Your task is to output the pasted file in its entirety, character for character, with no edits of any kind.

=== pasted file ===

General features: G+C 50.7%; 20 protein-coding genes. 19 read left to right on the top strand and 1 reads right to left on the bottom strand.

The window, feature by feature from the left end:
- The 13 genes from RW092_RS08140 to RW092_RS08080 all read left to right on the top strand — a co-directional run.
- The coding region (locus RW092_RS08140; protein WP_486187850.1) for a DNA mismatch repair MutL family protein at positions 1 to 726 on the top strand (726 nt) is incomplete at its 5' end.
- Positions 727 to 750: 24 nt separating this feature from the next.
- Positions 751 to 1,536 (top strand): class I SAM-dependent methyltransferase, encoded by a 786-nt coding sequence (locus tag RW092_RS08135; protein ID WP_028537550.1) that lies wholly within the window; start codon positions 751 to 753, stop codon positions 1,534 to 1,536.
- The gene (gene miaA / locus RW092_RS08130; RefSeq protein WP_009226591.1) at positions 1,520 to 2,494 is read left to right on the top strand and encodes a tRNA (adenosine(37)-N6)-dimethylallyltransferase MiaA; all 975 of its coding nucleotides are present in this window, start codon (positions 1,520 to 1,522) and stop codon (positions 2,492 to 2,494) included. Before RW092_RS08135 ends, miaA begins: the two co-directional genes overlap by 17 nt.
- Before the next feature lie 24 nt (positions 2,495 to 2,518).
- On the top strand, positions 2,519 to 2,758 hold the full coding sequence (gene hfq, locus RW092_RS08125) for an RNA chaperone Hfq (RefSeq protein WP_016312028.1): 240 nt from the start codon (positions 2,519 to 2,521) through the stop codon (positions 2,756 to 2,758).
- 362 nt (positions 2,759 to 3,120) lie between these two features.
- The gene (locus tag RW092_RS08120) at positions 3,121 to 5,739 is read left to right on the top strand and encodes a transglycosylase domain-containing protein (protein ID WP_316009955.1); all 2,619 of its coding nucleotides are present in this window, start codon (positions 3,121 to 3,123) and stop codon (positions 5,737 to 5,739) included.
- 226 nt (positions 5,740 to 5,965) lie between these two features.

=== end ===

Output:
General features: G+C 50.7%; 20 protein-coding genes. 19 read left to right on the top strand and 1 reads right to left on the bottom strand.

The window, feature by feature from the left end:
- The 13 genes from RW092_RS08140 to RW092_RS08080 all read left to right on the top strand — a co-directional run.
- The coding region (locus RW092_RS08140; protein WP_486187850.1) for a DNA mismatch repair MutL family protein at positions 1 to 726 on the top strand (726 nt) is incomplete at its 5' end.
- Positions 727 to 750: 24 nt separating this feature from the next.
- Positions 751 to 1,536 (top strand): class I SAM-dependent methyltransferase, encoded by a 786-nt coding sequence (locus tag RW092_RS08135; protein ID WP_028537550.1) that lies wholly within the window; start codon positions 751 to 753, stop codon positions 1,534 to 1,536.
- The gene (gene miaA / locus RW092_RS08130; RefSeq protein WP_009226591.1) at positions 1,520 to 2,494 is read left to right on the top strand and encodes a tRNA (adenosine(37)-N6)-dimethylallyltransferase MiaA; all 975 of its coding nucleotides are present in this window, start codon (positions 1,520 to 1,522) and stop codon (positions 2,492 to 2,494) included. Before RW092_RS08135 ends, miaA begins: the two co-directional genes overlap by 17 nt.
- Before the next feature lie 24 nt (positions 2,495 to 2,518).
- On the top strand, positions 2,519 to 2,758 hold the full coding sequence (gene hfq, locus RW092_RS08125) for an RNA chaperone Hfq (RefSeq protein WP_016312028.1): 240 nt from the start codon (positions 2,519 to 2,521) through the stop codon (positions 2,756 to 2,758).
- 362 nt (positions 2,759 to 3,120) lie between these two features.
- The gene (locus tag RW092_RS08120) at positions 3,121 to 5,739 is read left to right on the top strand and encodes a transglycosylase domain-containing protein (protein ID WP_316009955.1); all 2,619 of its coding nucleotides are present in this window, start codon (positions 3,121 to 3,123) and stop codon (positions 5,737 to 5,739) included.
- 226 nt (positions 5,740 to 5,965) lie between these two features.